Science Reporting and journalism have changed quite a bit over the last several decades. In the past, there were only a few central news sources that people got their scientific information from. For example, viewers would tune into the CBS Evening News with Walter Cronkite to get their daily or weekly update on scientific discovery and innovation.
Today, there are a variety of targeted scientific publications and news outlets that provide a span of coverage on different topics. From blogs on space travel to acclaimed medical journals, scientific news now has a number of pathways to trickle down from, with a final destination on mass media channels like the evening news.
Although the wider variety of scientific sources provides a more diverse set of views, it can also be problematic for determining what news items are scientifically sound. It is commonplace today that unproven theories and sensationalist speculation gets passed down to credited news outlets and then disseminated to the viewing public.
One case of science journalism gone-wrong was the recently popularized story of the ‘kraken.’ The piece of news originated from the ‘studies’ of two professors at Mount Holyoke College who determined that a prehistoric ocean graveyard must be the work of a giant squid of mythological proportions. Even though their findings were backed with little evidence and without the scientific community, news outlets were quick to pick up the sensational story.
Wired Magazine writer Brian Switek wrote a scathing article in response to how news outlets were so quick to jump on an unfounded theory. From Wired: “But what really kills me about this story is the fact that no reporter went to get a second opinion. Each and every story appears to be based directly off the press release and uses quotes directly from that document. No outside expert was contacted for another opinion in any of the stories — standard practice in science journalism — and, frankly, all the stories reek of churnalism. What does it say about the general quality of science reporting when major news sources are content to repackage sensationalist, evidence-lite speculations and print them without further thought or comment?”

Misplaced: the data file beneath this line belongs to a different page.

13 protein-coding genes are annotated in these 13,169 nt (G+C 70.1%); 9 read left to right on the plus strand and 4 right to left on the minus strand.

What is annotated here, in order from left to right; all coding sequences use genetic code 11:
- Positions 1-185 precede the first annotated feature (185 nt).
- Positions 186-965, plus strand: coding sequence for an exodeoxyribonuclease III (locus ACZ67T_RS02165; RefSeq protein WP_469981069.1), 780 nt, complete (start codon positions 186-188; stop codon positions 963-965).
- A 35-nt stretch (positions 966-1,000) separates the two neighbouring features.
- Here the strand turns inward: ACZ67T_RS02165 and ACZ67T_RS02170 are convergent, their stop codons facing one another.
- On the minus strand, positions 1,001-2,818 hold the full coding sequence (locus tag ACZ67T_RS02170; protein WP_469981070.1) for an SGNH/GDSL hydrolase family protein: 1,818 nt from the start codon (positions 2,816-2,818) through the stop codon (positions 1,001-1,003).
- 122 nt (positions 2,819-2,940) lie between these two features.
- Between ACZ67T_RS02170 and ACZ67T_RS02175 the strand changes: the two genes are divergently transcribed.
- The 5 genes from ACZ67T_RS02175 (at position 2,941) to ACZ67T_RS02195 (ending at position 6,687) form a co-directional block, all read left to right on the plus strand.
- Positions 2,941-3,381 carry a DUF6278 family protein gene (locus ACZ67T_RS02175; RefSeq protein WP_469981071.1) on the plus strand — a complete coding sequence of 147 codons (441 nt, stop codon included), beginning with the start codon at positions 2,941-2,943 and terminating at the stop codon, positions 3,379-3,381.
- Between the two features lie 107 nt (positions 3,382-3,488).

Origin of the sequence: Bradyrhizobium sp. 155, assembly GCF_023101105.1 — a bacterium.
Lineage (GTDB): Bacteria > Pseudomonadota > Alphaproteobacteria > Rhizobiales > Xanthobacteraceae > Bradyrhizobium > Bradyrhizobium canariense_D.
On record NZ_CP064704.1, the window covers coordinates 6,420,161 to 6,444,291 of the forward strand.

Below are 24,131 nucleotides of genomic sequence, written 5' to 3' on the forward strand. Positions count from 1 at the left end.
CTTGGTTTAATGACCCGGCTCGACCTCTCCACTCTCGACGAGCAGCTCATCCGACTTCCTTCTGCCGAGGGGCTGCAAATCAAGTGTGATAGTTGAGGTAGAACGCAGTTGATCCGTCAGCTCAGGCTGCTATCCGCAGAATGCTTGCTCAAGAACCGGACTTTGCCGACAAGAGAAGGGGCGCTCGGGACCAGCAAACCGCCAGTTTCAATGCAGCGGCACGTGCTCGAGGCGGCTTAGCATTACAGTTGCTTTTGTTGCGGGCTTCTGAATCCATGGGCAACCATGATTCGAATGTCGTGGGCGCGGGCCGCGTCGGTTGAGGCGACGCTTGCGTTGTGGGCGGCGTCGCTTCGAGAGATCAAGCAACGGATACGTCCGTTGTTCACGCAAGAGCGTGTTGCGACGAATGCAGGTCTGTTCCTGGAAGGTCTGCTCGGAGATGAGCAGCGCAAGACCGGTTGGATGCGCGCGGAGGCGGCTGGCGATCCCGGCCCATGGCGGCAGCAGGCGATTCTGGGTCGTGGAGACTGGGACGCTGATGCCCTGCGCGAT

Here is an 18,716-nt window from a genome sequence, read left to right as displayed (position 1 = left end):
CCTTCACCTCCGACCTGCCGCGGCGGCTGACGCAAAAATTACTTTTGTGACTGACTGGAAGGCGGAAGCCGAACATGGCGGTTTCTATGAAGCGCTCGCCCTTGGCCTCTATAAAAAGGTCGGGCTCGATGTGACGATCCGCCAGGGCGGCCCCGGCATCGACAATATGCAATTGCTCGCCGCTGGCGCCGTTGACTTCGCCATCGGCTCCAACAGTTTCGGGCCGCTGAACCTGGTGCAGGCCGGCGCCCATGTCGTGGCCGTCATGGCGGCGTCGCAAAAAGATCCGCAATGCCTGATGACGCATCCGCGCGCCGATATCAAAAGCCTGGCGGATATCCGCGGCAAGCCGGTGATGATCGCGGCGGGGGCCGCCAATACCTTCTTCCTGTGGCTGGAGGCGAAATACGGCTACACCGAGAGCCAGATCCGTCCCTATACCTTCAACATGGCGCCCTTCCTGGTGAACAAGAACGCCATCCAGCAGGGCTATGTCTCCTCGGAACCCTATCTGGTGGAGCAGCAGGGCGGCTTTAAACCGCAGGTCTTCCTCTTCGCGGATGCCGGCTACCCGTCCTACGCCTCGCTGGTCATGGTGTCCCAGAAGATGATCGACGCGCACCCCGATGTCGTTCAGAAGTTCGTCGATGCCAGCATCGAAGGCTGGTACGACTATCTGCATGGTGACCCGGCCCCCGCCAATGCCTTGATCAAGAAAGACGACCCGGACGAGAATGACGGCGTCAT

Switek’s strong point about a simple press release causing this kind of stir is a valid one. It makes you question how much time and effort news outlets are putting into their vetting process. What is the gateway mechanism that determines which content goes through for publication and live broadcast? Is the editorial process simply based on what will attract the most viewers?
This problem also raises questions of journalistic integrity and plagiarism. If news publications are simply churning out whatever comes through their doors (whether it’s in the form of a press release, statement, quote or external news report) – how much of this content is a word-for-word duplicate of the source material? How well are these outlets citing their sources and providing proper attribution to the original source?
Not only does bad science reporting teach the public bad science – it teaches bad journalism.
Switek, Brian. "The Giant, Prehistoric Squid That Ate Common Sense." Wired Magazine. October 10th, 2011. http://m.wired.com/wiredscience/2011/10/the-giant-prehistoric-squid-that-ate-common-sense/